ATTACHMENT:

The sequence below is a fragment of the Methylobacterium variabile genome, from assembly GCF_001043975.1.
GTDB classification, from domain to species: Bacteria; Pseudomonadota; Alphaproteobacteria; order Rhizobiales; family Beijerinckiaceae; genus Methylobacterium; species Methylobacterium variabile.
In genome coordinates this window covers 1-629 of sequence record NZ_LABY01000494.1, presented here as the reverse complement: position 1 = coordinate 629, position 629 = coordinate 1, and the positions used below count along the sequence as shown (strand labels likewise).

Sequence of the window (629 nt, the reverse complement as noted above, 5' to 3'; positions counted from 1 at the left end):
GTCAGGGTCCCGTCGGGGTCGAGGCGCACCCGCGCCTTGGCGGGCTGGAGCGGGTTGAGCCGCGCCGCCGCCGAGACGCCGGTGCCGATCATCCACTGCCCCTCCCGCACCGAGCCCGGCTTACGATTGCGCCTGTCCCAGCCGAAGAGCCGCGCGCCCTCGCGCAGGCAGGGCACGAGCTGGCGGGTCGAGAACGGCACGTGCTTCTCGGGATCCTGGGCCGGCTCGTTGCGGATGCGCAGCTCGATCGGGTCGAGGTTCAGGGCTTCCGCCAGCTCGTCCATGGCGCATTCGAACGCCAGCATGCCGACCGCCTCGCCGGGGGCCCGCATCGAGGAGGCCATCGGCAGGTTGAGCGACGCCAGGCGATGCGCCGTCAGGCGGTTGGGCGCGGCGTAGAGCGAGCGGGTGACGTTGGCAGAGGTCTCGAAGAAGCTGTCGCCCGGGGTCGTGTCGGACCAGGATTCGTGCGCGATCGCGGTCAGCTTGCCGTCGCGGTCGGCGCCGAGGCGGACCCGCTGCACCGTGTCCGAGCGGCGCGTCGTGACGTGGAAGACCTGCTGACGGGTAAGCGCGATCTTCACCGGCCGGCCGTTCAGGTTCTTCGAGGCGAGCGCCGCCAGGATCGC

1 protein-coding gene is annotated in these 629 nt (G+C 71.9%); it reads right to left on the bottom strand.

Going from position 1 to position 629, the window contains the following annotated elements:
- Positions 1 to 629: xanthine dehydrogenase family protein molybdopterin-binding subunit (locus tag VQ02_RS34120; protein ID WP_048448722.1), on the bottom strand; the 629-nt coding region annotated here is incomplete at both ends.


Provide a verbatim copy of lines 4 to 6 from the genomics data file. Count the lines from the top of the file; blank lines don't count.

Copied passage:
Sequence of the window (629 nt, the reverse complement as noted above, 5' to 3'; positions counted from 1 at the left end):
GTCAGGGTCCCGTCGGGGTCGAGGCGCACCCGCGCCTTGGCGGGCTGGAGCGGGTTGAGCCGCGCCGCCGCCGAGACGCCGGTGCCGATCATCCACTGCCCCTCCCGCACCGAGCCCGGCTTACGATTGCGCCTGTCCCAGCCGAAGAGCCGCGCGCCCTCGCGCAGGCAGGGCACGAGCTGGCGGGTCGAGAACGGCACGTGCTTCTCGGGATCCTGGGCCGGCTCGTTGCGGATGCGCAGCTCGATCGGGTCGAGGTTCAGGGCTTCCGCCAGCTCGTCCATGGCGCATTCGAACGCCAGCATGCCGACCGCCTCGCCGGGGGCCCGCATCGAGGAGGCCATCGGCAGGTTGAGCGACGCCAGGCGATGCGCCGTCAGGCGGTTGGGCGCGGCGTAGAGCGAGCGGGTGACGTTGGCAGAGGTCTCGAAGAAGCTGTCGCCCGGGGTCGTGTCGGACCAGGATTCGTGCGCGATCGCGGTCAGCTTGCCGTCGCGGTCGGCGCCGAGGCGGACCCGCTGCACCGTGTCCGAGCGGCGCGTCGTGACGTGGAAGACCTGCTGACGGGTAAGCGCGATCTTCACCGGCCGGCCGTTCAGGTTCTTCGAGGCGAGCGCCGCCAGGATCGC

1 protein-coding gene is annotated in these 629 nt (G+C 71.9%); it reads right to left on the bottom strand.